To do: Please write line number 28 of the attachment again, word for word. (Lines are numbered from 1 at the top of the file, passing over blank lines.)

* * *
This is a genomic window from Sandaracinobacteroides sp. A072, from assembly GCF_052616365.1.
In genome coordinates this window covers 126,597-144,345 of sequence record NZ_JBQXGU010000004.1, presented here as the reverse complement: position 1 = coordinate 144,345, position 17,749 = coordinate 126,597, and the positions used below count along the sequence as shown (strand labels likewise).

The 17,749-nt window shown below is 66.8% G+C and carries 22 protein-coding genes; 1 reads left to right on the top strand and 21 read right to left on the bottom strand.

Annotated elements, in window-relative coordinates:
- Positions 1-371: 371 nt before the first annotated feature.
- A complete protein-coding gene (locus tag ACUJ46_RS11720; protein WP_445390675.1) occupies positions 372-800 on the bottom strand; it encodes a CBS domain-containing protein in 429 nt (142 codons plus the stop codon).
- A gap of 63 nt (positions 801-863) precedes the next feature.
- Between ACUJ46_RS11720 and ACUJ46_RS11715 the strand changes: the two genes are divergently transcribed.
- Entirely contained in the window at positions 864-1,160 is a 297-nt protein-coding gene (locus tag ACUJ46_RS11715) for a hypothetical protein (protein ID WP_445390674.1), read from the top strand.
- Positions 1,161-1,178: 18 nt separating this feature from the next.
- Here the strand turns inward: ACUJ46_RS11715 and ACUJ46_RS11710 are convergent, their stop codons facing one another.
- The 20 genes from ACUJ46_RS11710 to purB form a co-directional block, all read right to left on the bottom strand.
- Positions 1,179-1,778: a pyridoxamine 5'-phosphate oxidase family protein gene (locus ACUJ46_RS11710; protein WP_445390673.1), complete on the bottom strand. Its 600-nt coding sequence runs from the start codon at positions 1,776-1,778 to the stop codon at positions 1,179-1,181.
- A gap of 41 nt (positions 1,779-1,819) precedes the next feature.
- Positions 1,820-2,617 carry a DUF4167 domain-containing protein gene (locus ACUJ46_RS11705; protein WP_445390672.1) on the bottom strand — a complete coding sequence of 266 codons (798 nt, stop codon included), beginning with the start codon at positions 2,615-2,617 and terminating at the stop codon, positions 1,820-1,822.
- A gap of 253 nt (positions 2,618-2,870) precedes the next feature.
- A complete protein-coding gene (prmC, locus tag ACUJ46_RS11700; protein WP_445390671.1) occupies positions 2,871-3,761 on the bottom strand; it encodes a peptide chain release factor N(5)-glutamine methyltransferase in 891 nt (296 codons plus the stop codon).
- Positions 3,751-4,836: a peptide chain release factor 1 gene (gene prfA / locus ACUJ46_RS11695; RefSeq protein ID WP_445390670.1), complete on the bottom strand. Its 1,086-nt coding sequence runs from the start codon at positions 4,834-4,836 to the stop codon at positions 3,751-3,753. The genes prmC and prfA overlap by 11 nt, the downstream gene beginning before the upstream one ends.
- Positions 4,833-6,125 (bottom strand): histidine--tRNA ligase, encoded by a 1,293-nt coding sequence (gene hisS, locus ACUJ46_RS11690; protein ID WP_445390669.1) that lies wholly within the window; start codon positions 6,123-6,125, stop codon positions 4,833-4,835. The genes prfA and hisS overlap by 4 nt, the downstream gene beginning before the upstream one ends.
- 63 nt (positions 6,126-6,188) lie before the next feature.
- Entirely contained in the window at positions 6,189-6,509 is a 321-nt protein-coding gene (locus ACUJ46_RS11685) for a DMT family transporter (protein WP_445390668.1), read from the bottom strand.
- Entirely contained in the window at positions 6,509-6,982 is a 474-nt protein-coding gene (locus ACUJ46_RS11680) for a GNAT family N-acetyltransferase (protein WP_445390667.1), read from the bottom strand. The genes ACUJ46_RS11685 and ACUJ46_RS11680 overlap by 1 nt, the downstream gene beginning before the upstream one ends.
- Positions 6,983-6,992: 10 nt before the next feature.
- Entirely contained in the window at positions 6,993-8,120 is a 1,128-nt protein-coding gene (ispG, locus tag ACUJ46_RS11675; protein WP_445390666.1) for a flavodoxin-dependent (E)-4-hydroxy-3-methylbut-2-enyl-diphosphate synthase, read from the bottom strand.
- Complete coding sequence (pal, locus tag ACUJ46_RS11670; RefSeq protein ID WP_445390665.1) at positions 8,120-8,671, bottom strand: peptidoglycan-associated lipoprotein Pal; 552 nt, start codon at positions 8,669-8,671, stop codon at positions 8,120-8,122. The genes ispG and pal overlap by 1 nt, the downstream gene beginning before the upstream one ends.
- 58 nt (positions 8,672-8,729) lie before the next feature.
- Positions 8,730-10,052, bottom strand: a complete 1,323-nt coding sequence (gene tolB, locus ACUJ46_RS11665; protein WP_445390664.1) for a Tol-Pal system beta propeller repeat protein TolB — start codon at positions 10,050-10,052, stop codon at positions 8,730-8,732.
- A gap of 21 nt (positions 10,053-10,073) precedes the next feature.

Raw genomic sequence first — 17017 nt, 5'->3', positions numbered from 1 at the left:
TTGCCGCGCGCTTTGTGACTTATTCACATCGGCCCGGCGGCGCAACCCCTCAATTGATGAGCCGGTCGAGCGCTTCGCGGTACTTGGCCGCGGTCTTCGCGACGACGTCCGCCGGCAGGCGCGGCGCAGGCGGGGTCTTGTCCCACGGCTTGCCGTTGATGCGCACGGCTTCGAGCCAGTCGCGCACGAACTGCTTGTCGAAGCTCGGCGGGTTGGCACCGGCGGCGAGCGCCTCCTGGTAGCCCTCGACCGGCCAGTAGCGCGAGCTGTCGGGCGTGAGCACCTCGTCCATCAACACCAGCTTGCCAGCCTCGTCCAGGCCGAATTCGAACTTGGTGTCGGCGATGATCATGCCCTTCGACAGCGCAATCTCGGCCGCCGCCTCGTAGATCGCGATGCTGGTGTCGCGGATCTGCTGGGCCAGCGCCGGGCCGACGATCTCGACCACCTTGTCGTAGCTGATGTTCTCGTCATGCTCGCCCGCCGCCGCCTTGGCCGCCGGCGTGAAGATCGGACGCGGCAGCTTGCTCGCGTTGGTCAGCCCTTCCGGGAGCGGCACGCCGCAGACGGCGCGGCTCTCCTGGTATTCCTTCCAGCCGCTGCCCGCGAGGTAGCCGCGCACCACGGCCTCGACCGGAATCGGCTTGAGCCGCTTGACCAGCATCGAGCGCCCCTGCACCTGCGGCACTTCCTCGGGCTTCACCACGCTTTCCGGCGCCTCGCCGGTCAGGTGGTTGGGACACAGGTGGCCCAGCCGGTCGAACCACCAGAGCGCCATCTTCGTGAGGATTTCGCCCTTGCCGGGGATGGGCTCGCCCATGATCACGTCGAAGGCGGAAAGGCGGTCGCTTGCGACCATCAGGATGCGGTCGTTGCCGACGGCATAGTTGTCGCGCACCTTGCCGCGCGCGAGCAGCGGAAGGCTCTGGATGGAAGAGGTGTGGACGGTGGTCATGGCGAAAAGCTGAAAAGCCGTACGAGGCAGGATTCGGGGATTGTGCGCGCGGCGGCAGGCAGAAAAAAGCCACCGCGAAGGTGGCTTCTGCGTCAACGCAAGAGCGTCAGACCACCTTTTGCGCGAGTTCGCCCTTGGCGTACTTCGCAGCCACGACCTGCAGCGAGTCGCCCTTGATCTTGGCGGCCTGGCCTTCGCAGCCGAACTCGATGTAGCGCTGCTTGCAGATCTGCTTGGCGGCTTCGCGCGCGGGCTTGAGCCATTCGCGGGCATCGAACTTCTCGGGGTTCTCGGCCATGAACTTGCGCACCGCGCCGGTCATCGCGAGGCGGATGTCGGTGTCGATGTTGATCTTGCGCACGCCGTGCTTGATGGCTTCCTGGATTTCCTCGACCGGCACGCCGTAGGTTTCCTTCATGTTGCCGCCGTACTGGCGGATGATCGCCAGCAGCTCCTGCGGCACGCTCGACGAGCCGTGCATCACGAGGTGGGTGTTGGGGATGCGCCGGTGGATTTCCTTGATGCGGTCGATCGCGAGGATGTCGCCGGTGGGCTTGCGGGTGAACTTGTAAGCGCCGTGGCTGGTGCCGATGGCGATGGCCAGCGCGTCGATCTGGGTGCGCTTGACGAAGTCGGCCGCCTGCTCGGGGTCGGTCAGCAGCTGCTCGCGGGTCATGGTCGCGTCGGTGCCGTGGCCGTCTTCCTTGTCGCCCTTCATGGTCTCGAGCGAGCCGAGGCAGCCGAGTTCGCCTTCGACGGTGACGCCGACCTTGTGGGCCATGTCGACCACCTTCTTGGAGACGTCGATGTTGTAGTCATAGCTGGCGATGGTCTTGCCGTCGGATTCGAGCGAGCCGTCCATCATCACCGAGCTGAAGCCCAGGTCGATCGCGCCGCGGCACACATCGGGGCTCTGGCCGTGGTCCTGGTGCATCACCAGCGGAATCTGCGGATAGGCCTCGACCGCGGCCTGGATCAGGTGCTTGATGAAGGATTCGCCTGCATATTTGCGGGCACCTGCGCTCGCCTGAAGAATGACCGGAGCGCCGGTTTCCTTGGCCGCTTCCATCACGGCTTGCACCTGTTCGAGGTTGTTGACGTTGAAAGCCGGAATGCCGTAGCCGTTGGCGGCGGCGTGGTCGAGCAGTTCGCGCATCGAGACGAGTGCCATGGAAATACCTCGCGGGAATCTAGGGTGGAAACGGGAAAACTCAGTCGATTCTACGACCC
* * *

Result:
- A gap of 21 nt (positions 10,053-10,073) precedes the next feature.